I am faded feathers and old bones on her ladder, enchanted

The Daihatsu Wake is not new, launched in 2014 but might be new to many readers. How does 3.39 metres strike you?

2018 Daihatsu Wake: source

The car conforms to Kei-car rules so it’s tiny, an exercise in very confined creativity. The third side glass stands out as a detail hinting at the car’s robustness, apparently citing the Mk1 Discovery. Notice the way the glass is allowed to carry on up to the radius at the side of the roof, a little quality touch adding some expense and visual interest.

The design fuses two contradictory needs: to be small and to be tough-looking. It weighs in at under a tonne. The interior (see below) is designed to work as a base for outdoor activities and the seats can be folded fully flat making them into beds. The sliding door allows owners to treat the vehicle as a mobile camp: throw open the door and have a semi-alfesco lunch wherever you can bring the vehicle.

2018 Daihatsu Wake: source

The designers resisted the urge to black out the A-pillar, leaving a curiously long and thin pane, aft of which is the mirror. The radii on the A-pillar and bonnet are nicely integrated into the lamp.  Only the truncated zag of the bumper stands out as being a little forced. Overall, the form is tidy, strong and fun, very typical of Japanese design.

2018 Daihatsu Wake colours: source

The exterior colour palette is also there to emphasise good humour. I notice that there’s one boring colour, a grey white. The rest of them are candy hues meaning you will probably never see a boring Wake on the street.

2018 Daihatsu Wake: source

Turning to the interior we find a somewhat busy confection. Some imagination was applied to the instruments (below) which are three semi-circles jostling in a cut-out on the top of the dash. A useful shelf sits in front of the front passenger; square summarises the interior theme.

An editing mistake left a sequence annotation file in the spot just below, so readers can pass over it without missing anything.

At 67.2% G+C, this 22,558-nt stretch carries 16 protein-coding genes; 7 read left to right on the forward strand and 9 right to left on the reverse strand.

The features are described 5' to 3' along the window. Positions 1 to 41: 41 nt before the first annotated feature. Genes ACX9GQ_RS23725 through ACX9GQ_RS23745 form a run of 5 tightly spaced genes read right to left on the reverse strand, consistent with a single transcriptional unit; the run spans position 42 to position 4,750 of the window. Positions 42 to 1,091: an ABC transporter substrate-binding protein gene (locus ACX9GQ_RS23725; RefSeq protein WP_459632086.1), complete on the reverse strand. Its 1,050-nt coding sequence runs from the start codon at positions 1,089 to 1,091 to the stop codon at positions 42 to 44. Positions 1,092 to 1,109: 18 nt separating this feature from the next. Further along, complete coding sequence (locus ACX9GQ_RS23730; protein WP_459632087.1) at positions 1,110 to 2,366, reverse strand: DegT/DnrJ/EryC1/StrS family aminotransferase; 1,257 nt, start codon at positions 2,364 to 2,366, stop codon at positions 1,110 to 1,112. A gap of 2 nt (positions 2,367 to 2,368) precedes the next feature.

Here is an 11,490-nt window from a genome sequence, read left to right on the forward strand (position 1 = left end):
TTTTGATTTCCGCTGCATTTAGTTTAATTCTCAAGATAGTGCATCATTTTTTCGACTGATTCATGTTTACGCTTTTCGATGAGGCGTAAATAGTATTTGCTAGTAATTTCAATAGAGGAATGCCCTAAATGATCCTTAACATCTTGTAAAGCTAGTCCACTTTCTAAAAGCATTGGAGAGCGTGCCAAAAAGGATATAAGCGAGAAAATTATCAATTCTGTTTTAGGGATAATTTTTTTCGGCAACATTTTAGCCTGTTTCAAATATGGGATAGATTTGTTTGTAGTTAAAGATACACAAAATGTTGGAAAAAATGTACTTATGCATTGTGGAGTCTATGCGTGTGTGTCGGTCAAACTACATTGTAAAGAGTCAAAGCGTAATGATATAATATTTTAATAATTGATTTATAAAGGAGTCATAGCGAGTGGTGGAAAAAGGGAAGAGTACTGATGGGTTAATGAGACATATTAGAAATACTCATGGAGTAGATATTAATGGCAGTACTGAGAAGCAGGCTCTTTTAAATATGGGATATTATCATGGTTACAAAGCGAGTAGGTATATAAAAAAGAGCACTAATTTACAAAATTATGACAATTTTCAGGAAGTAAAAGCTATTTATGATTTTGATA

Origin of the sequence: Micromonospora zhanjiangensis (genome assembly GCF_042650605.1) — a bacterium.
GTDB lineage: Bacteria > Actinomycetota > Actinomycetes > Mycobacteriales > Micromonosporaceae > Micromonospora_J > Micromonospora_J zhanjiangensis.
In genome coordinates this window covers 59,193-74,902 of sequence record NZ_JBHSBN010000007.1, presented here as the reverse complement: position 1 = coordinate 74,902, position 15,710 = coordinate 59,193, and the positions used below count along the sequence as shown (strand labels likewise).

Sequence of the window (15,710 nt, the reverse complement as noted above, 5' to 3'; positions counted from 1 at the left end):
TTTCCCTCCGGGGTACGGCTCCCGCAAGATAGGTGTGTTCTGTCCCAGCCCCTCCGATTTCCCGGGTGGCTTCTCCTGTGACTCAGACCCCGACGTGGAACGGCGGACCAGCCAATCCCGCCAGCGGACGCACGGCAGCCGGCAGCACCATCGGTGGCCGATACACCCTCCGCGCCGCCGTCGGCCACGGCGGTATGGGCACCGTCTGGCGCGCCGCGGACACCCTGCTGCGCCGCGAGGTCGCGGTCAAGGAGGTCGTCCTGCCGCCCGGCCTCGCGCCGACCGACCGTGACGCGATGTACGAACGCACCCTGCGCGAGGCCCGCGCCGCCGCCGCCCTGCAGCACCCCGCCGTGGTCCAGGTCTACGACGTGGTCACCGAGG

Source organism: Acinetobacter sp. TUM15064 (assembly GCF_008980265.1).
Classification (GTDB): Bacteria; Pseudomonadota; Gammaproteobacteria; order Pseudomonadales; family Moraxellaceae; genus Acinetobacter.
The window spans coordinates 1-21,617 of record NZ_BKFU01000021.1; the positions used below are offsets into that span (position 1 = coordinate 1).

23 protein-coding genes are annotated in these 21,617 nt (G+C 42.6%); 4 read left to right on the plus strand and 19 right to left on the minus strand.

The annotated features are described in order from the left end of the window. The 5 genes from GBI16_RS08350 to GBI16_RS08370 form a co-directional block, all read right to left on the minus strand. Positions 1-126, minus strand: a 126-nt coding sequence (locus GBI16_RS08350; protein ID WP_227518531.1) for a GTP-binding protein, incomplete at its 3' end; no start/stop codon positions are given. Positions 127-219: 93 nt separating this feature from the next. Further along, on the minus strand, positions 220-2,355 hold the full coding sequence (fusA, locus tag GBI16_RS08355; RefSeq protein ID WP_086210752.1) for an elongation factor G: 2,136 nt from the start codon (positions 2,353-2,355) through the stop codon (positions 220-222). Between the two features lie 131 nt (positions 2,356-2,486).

2018 Daihatsu Wake interior: source

A tour of the Daihatsu website shows only grey interiors.  I would have expected at least a warm brown or beige option.

2018 Daihatsu Wake: source

There is a little impression of driving it here: “What I found surprising from test driving this car was that the car felt stable and composed despite its ridiculous height. Its center of gravity is actually only 10mm higher than the Tanto and the front and rear stabilizers were retuned. Even when I accelerated hard and dove into a corner, the suspension absorbed the forces really well keeping it stable. Overall body roll is suppressed well and the movement is quite smooth. You feel secure behind the wheel with its surprisingly restrained chassis.”

2018 Daihatsu Wake interior: source

In this image you can see how small the boot must be. I could not find data: maybe 200 litres, at the most.  This photo (below) shows the 2013 Daihatsu Deca Deca concept which had much more interesting door skins:

2013 Daihatsu Deca Deca: source

I am not sure what is so radically unacceptable about those Deca Deca door panels. The production car lacks the fully open aperture; it has a B-post aft of the driver. Still, those interesting bagel shape (and the nice colours) could have been adapted for the car in production form.

2018 Daihatsu Wake: source

The Wake has a 4.4 metre turning circle. And TopGear saw fit to add to a list of ten Kei-cars they really liked. “There are 52bhp and 63bhp versions, and front- and four-wheel-drive options, while sliding doors and an extremely low boot floor make it exceedingly practical for its size. The colour scheme is also shared with a packet of Skittles. Beats a Yaris every day of the week.”